With increasing frequency, Mara Salvatrucha, Barrio 18, and other violent street gangs in Central America are women and teenage girls to not only transport drugs and collect extortion payments, but to work as enforcers.
Gang violence: Police officers in San Salvador secure a crime scene where the dismembered body of a female Barrio 18 gang member was found on May 30, 2013. Central American gangs are recruiting more women and teenage girls to work as enforcers
Gangs in El Salvador, Guatemala, Nicaragua, and Costa Rica are using more women and teenage girls than ever before, according to Jorge Santos, coordinator of the International Center for Human Rights Research (CIIDH) in Guatemala.
Street gangs in those and other Latin American countries are using women and girls to commit more violent crimes than ever, Santos said. However, Mara Salvatrucha (which is also known as MS-13) and Barrio 18 appear to be gangs which use women and girls with the greatest frequency, Santos said.
“Children, adolescents, and women are being trained by MS-13 and Barrio 18 gangs in handling weapons so they can be used as hitmen and in criminal intelligence work,” Santos explained.
Even very young female gang members are participating in violence. For example, in July 2013, Guatemalan security forces arrested a 13-year-old girl on suspicion of participating in the killing of a man near Guatemala City. She was arrested with two other minors, both of whom are male. Security forces took two handguns from the suspects.
During a conference in Honduras in August 2013, judicial representatives from the countries which comprise the Central American Integration System (SICA) agreed to develop a uniform policy to fight gangs and other organized crime groups in Central America.
“This initiative is about working together, and there is talk about unifying the types of criminal offenses, since there are nine, in order to tackle them in the same manner within SICA member countries,” said Erick Laguna, a Nicaraguan judge who presides over organized crime cases.
In July and May 2013, security forces from Guatemala and El Salvador, in a joint operation, captured 200 suspected gang members. During the operations, security forces captured a high-ranking leader of MS-13, Angel Roberto Interiano Calderon, a Salvadoran who is known as “El Capo.” Security forces also captured two alleged Barrio 18 leaders, Nery Leonel Reyes Carranza, of Guatemala, and Adonias Joel Martinez, of Honduras. Martinez is known as “Cara Quemada.”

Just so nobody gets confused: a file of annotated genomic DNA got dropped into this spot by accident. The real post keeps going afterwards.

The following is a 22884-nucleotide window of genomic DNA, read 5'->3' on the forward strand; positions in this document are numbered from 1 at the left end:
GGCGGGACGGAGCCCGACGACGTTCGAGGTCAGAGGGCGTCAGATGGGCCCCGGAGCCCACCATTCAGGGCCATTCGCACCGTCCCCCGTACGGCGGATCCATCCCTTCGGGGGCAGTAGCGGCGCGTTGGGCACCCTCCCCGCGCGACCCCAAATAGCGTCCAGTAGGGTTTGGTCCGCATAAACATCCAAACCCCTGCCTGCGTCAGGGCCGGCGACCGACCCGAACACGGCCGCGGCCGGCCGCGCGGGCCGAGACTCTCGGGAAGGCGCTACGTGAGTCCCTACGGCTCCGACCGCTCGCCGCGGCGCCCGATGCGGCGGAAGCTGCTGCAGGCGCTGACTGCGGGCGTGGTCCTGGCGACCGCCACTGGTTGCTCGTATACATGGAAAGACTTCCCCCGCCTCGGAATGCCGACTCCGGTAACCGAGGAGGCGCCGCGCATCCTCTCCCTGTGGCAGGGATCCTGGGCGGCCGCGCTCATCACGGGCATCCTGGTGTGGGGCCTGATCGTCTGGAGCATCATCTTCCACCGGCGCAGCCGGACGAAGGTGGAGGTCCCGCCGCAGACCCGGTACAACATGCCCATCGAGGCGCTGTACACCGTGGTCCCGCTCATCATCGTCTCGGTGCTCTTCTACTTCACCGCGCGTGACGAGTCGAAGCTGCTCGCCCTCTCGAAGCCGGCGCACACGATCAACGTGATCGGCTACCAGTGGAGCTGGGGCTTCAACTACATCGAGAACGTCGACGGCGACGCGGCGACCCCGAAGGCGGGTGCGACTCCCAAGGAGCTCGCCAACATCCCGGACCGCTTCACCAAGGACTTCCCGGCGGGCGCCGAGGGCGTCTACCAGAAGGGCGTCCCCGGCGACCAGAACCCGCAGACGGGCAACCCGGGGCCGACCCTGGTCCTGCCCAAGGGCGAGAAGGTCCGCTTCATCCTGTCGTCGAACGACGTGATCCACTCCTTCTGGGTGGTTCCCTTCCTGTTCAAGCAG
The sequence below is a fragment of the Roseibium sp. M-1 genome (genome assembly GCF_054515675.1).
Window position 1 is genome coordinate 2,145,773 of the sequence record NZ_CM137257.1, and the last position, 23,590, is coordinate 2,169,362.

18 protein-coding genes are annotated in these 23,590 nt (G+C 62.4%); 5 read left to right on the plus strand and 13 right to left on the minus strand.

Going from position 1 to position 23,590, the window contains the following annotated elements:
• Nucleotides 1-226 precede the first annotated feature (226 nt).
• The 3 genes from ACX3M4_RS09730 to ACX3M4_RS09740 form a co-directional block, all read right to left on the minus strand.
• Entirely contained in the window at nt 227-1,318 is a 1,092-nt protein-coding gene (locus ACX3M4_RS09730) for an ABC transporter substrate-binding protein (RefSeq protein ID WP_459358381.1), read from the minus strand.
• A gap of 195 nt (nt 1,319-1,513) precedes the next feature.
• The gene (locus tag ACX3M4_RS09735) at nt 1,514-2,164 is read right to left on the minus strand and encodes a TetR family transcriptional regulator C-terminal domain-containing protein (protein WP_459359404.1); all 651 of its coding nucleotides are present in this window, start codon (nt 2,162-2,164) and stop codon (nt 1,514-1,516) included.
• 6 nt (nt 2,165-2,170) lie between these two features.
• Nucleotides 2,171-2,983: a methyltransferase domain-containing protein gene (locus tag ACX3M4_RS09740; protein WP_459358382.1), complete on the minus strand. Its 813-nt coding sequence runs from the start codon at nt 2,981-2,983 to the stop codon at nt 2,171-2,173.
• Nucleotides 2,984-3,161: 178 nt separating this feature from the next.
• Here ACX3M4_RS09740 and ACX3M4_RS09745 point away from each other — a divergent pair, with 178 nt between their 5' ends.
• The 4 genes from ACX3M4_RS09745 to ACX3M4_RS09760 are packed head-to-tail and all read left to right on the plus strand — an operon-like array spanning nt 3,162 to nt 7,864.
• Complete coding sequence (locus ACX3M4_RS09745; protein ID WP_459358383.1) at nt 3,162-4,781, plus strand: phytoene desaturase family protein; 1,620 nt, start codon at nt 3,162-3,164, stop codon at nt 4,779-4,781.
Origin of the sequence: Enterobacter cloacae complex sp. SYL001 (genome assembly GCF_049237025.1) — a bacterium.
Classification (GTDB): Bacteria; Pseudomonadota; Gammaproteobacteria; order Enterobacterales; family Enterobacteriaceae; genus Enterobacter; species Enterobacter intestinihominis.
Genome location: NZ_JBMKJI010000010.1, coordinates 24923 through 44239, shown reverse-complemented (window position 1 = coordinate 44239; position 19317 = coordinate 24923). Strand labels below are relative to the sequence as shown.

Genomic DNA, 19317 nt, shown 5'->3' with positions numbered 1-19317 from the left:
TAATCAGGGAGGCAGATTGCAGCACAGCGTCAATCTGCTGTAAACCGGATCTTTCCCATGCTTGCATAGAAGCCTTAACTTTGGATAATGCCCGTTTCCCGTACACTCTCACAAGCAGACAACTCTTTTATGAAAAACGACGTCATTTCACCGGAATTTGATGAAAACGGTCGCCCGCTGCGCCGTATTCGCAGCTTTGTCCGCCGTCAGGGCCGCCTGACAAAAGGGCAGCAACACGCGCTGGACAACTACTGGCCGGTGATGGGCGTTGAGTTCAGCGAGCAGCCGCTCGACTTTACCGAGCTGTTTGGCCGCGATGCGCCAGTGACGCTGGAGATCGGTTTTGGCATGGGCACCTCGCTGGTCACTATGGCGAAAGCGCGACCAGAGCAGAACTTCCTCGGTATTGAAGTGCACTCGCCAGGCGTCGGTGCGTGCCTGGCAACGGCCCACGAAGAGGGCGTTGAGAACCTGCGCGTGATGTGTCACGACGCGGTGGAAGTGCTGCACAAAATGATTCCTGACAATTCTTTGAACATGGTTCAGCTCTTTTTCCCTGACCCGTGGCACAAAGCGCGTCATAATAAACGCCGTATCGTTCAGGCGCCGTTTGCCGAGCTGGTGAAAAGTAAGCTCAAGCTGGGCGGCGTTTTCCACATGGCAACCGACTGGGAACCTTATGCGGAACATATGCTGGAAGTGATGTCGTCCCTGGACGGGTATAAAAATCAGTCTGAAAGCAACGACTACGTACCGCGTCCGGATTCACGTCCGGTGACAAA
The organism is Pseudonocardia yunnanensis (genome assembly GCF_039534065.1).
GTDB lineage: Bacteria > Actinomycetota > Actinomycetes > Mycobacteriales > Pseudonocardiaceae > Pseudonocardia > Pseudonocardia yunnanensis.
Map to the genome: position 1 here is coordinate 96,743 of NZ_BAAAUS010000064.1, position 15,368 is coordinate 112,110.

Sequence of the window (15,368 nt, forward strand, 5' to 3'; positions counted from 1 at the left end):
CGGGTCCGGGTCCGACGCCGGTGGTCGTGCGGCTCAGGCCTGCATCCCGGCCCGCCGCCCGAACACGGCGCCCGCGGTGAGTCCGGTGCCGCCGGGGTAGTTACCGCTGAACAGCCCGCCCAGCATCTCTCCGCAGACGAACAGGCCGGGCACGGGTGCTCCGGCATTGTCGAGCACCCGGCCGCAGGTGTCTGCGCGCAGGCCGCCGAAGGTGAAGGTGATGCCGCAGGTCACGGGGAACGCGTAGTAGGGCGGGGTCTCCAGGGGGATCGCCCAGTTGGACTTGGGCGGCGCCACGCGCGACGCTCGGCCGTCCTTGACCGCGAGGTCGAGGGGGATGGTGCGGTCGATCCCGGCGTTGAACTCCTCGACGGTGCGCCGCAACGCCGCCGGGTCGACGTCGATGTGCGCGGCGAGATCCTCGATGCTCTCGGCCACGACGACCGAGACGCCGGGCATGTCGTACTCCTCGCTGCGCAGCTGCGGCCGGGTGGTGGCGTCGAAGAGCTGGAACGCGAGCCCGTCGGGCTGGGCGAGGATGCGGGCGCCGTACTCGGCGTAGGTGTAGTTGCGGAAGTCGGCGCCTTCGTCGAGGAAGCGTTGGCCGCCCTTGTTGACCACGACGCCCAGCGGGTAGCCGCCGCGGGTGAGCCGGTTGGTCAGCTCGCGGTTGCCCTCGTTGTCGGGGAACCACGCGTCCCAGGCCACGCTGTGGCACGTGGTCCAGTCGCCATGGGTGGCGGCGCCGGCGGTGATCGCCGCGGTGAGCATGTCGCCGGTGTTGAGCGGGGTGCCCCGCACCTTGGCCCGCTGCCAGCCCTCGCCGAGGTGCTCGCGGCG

Female gang members increasing
Gangs are still predominantly male, but the number of women and teenage female gang members is rising.
The 2007 study “Maras and Gangs, Community and Policy in Central America,” found that 40 percent of Central American gang members were women or teenage girls. The study was conducted by the Swedish International Development Cooperation Agency (SIDA).
The number of female gang members varies from country to country, according to studies. For example, in Honduras, an estimated 20 percent of gang members are women or teenage girls, InsightCrime.org reported. Almost all of the gang members in that country belong to MS-13 and Barrio 18.
Some 22,000 gang members operate in Guatemala, according to the United Nations Office on Drugs and Crime (UNODC). At least 15 percent of the gang members in Guatemala are women or teenage girls, according to the Guatemala National Civil Police (PNC). The number of women prisoners in that country has doubled in eight years. Most of the female inmates were incarcerated for theft or homicide.
Women gangsters must be tough
Women and teenage girls who want to join a gang must show courage and loyalty, endure initiation beatings, and complete “missions” to pass their “check-up” before they are admitted to the gang, according to the report “Violent Women and Violence against Women”, by Interpeace, an independent international organization based in Switzerland.
To join MS-13 or Barrio 18, women and teenager girls must endure beatings that last 13 seconds and 18 seconds, respectively. Or they can join by having sex with several gang members, according to the report. Women who choose to be beaten are given greater respect within the gang.
MS-13 and Barrio 18 require lifelong loyalty from their members. Leaving the gang is considered a betrayal, which the gangs punish with death. Many women decide to try to leave a gang when they become pregnant or after they have given birth, according to the report.
“It is very difficult for women to leave the structure of the criminal organization because they are dominated by the gang, dominated by their partner, and in the condition of becoming a mother, which (in some cases) leads them to remain within the gang,” Santos said.
Lucía Pérez, a high-ranking member of MS-13, told her story to La Vanguardia in September 2013. Pérez said she was recruited into MS-13 at the age of 12. She was given the nickname “The Devil.”
“I was tough and brave. I earned a spot within the ranks,” Pérez said. Her back was covered in tattoos, which represented the “achievements” of the gang, she said.
At the age of 20, Pérez has two children – and is serving a 35-year prison sentence for murder, robbery, and kidnapping. The Devil’s case is far from unusual: As is the case with most gang members and organized crime operatives, most women gang members end up incarcerated or die violently.